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Screen shot of a February 7, 2018 capture in the web archives of the Dance Heritage Coalition's Irreplaceable Dance Treasures online exhibit. This page from the online exhibit features hula dancer 'Iolani Luahine. The live project website no longer exists.

Dance in Our Web Archives

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National Dance Week 2021 begins April 19th, but the Music Division loves dance throughout the month and entire year! We often promote our dance special collections and stories of dancers and choreographers within them on this blog, and you can explore those past posts with the blog category tags “Dance” and “Women in Dance.” Today’s post, though, gives an early launch to National Dance Week by featuring dance, dancers, and choreographers within archived websites at the Library of Congress! Since 2018, I have been curating and managing the Music Division’s web archive collections, and I’ve selected some dance highlights for you all to click through and enjoy.

Performing Arts Web Archive

Begun in 2011, the Performing Arts Web Archive was the Music Division’s first web archive collection. It contains web content that relates to subjects and creators in the Music Division’s special collections and rare materials.

Screen shot of a February 7, 2018 capture in the web archives of the Dance Heritage Coalition’s Irreplaceable Dance Treasures online exhibit. This page from the online exhibit features hula dancer ‘Iolani Luahine. The live project website no longer exists.

For example, the Music Division is the repository of the Alvin Ailey Dance Foundation collection. The Ailey School is the official training school for the Alvin Ailey American Dance Theater, so the Ailey School’s archived website is an important part of our web archives. I encourage you to explore this December 2019 capture about the Ailey School’s 50th anniversary celebration events. Can you find this content on the live Web? Doubtful – ephemeral historical content indeed! The website of the Alvin Ailey American Dance Theater is still under embargo, but check back a year from now to explore archived captures.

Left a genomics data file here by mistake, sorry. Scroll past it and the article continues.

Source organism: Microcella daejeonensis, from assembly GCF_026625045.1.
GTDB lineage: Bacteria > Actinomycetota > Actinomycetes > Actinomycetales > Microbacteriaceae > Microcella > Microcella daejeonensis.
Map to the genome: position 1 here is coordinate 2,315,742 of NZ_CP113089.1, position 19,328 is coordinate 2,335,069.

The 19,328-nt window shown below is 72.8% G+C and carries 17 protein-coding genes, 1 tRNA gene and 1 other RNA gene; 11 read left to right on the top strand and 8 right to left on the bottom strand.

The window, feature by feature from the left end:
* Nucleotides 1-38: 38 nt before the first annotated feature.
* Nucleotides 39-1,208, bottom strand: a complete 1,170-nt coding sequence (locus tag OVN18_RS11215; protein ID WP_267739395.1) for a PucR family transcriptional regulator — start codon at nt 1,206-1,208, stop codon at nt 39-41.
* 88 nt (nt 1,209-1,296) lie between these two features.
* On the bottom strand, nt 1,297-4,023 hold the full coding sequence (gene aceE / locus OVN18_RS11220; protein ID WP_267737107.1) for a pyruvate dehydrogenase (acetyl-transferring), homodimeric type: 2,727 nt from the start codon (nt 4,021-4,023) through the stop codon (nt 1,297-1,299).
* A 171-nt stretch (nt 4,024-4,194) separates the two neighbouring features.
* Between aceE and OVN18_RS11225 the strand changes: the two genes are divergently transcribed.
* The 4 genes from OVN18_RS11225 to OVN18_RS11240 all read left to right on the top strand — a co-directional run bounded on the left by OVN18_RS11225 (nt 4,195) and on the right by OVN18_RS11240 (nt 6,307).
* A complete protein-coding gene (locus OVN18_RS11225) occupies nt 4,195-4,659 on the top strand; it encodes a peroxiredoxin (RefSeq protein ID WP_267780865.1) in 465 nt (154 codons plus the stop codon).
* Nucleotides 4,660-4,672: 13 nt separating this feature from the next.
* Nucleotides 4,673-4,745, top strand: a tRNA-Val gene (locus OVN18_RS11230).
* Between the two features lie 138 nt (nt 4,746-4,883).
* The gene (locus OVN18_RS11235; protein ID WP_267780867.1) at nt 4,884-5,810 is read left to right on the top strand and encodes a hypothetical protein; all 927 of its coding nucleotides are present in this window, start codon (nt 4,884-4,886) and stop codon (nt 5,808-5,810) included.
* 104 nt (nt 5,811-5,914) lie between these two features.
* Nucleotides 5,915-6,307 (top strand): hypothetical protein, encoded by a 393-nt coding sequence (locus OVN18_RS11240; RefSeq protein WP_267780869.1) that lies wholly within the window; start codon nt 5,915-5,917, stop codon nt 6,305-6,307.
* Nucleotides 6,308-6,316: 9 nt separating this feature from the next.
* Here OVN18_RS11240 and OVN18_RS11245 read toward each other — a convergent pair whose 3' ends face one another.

The archived online resource the Glen Tetley Legacy is also a great tool for any Music Division researchers who wish to further contextualize their work with the American Ballet Theatre Archive and Martha Graham Collection. Dancers Responding to AIDS (DRA) is another organization archived in the Performing Arts Web Archive. The Dance Heritage Coalition is an organization that no longer exists, but its web content is preserved with us!

LC Commissioned Composers Web Archive

What do archived websites of composers commissioned with Music Division funds have to do with dance? Quite a bit, actually! The LC Commissioned Composers Web Archive, released in 2019, contains the archived website of Swedish dancer and choreographer Pontus Lidberg. In 2016, Lidberg was co-commissioned by the Verna and Irving Fine Fund in the Library of Congress and the Martha Graham Dance Company to choreograph Notturno for strings and harp by American composer Irving Fine (1914-1962). The choreography was premiered by the Martha Graham Dance Company at the Library of Congress with the title Woodland. Check out this video discussion with Lidberg and the Martha Graham Company’s artistic director from April 1, 2016 and this pre-concert conversation with the choreographer about the work!

This collection also contains archived websites of composers and their legacy organizations whose commissioned works were for dance: Fang Man, Sir Roland Hanna and Rahanna Music Inc., Paul Hindemith (Paul Hindemith Institut), Igor Stravinsky (Fondation Igor Stravinsky), and Aaron Copland (Copland House and Aaron Copland Fund for Music).

Professional Organizations for Performing Arts Web Archive

This is the Music Division’s latest web archive collection, and we’ll have a fancy digital collection landing page for this web archive this spring! In the meantime, you can see what individual records have been released so far. The Professional Organizations for Performing Arts Web Archive contains websites and select social media to document professional, labor, and advocacy organizations at regional, national, and international levels over time. The websites in this collection represent the range of fields within the performing arts, including performance, publishing, scholarship, technology, education, advocacy, and labor organizing.

One dance highlight in this collection is the Dance Critics Association. This American organization formed in 1973 and ceased operations in the late 2010’s. But, the organization’s website is archived in this collection – once again, web archiving to the rescue! The archived website of the International Association for Dance Medicine and Science (IADMS) is also worth exploring, and you should jeté across the pond for the archived website of the Scottish Dance Teachers’ Alliance! Many more dance website captures will be out of embargo for this collection in the coming year, including the Dance Studies Association, Stage Directors and Choreographers Society, and Sacred Dance Guild.